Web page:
Singapore eyes use of live-firing facility in India
SINGAPORE — It is impossible to conduct live firing of missiles like those used in the Spyder ground-based air defense system in Singapore because of the country’s limited size.
But it may be able to do so at the Chandipur Integrated Test Range in India in the future, if a new defense technology cooperation agreement between the two countries comes to fruition.
Yesterday, Defense Minister Ng Eng Hen and his Indian counterpart, Mr Rajnath Singh, witnessed the exchange of a letter of intent on this.
At the end of the 4th India-Singapore Defence Ministers’ Dialogue held at the Ministry of Defence, both sides also agreed that the Singapore-India-Thailand maritime exercise, held for the first time in the Andaman Sea in September, should be held annually from next year.
Speaking to reporters after the meeting, Dr Ng said defence ties between India and Singapore have grown since 2015 when the revised Defence Cooperation Agreement, which established the dialogue between the defense ministers, was signed.
In turn, Mr Singh said: “From our discussions today, I am confident that we will enter a new era of defence partnership in composing both bilateral defence cooperation and defence industry cooperation.”
He said submarine rescue and humanitarian aid and disaster relief emerged as new areas of cooperation which both sides have agreed to pursue.
Mr Singh, who was appointed in May, was on a three-day introductory visit to Singapore that started on Monday. He called on Deputy Prime Minister Heng Swee Keat on Tuesday and also visited Singapore Armed Forces (SAF) units.
Asked about the Chandipur facility, Dr Ng said it would be impossible to fire missiles like the Spyder systems in Singapore as it is a small country. “So we’re very thankful to India for providing that facility. India is a large country with a large land mass, and we understand also that this is a significant gesture on their part. We want to use the facility very productively.”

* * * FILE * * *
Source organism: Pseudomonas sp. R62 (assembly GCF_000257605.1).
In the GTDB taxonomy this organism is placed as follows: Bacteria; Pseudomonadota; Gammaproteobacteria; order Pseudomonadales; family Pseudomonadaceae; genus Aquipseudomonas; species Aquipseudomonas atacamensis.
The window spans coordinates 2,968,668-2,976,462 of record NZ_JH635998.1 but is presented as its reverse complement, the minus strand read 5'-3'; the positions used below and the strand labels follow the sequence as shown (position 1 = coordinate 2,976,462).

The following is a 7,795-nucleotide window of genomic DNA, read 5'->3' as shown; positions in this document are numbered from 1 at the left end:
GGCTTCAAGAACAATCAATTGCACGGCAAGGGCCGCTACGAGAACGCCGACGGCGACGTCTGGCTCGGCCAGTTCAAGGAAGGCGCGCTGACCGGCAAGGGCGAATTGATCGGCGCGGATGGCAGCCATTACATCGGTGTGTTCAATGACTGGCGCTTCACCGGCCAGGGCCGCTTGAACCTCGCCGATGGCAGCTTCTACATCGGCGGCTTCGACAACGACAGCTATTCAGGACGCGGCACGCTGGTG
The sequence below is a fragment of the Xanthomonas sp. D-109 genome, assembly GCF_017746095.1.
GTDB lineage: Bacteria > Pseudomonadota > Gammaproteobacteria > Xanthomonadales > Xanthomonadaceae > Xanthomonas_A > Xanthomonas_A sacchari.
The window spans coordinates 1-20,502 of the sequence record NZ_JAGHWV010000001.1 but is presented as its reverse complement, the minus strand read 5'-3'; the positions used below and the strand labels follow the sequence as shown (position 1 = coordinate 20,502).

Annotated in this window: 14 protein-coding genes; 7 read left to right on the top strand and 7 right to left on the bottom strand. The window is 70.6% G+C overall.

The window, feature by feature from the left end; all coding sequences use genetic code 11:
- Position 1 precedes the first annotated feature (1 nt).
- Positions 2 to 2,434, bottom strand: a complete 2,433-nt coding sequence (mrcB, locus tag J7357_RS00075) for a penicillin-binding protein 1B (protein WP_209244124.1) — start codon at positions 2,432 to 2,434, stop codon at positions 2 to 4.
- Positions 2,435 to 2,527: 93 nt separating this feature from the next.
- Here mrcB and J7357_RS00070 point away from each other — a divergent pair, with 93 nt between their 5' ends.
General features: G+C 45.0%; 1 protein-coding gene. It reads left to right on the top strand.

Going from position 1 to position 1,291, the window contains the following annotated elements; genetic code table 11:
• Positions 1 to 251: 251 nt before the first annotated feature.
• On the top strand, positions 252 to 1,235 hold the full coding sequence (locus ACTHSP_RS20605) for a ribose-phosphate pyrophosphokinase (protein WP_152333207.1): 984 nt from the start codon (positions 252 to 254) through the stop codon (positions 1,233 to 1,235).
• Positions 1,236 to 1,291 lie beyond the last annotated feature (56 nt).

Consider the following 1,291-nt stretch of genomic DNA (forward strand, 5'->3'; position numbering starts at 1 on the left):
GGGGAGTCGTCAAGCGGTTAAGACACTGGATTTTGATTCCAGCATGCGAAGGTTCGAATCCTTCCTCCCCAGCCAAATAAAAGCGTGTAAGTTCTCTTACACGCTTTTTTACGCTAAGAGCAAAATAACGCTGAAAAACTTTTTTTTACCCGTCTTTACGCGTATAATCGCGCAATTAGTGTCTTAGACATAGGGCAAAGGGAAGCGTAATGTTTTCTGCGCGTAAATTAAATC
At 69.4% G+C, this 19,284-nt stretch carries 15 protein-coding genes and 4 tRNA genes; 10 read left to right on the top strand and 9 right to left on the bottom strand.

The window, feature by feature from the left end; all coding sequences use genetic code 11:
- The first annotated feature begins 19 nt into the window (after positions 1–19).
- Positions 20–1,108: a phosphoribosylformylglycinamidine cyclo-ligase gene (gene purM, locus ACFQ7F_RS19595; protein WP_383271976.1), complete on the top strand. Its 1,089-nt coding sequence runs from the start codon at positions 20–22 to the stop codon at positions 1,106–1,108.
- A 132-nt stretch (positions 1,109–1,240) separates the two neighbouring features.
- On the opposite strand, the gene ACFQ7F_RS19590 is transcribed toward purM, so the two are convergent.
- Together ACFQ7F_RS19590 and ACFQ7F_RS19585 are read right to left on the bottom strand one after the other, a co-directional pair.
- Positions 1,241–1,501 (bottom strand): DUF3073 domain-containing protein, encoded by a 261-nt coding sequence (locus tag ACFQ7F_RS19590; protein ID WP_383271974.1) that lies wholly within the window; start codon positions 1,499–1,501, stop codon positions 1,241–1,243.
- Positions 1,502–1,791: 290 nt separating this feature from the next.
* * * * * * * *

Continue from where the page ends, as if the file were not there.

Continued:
On the trilateral exercise, Dr Ng said it offered benefits at various levels. At the navy-to-navy level, confidence and inter-operability could be built up, and tactics as well as protocols shared.
It sent an important signal that the Andaman Sea and the Malacca Strait are international straits which commercial and military ships pass through, he said. “It gives confidence to our own militaries as we exercise our duties, as well as to the international shipping communities in other countries which use these vital waterways.”
Responding to the same question on the maritime exercise, Mr Singh said India is seeking to further enhance its participation and engagements in the Indo-Pacific, an important region for his country.
Another letter of intent was exchanged yesterday, reaffirming a mutual commitment to explore deepening humanitarian assistance and disaster relief cooperation in areas such as information sharing and capacity building.
A joint statement by both ministers said Mr Singh also offered the setting-up of joint test facilities under the Defense Testing Infrastructure Scheme of India and Dr Ng agreed to explore opportunities for joint collaboration.
They also agreed to explore cooperation in areas such as artificial intelligence, geospatial data sharing and cyber security.
The first India-Singapore Defense Ministers’ Dialogue was held in Singapore in 2016. It is an annual event and the next one will be held in India.
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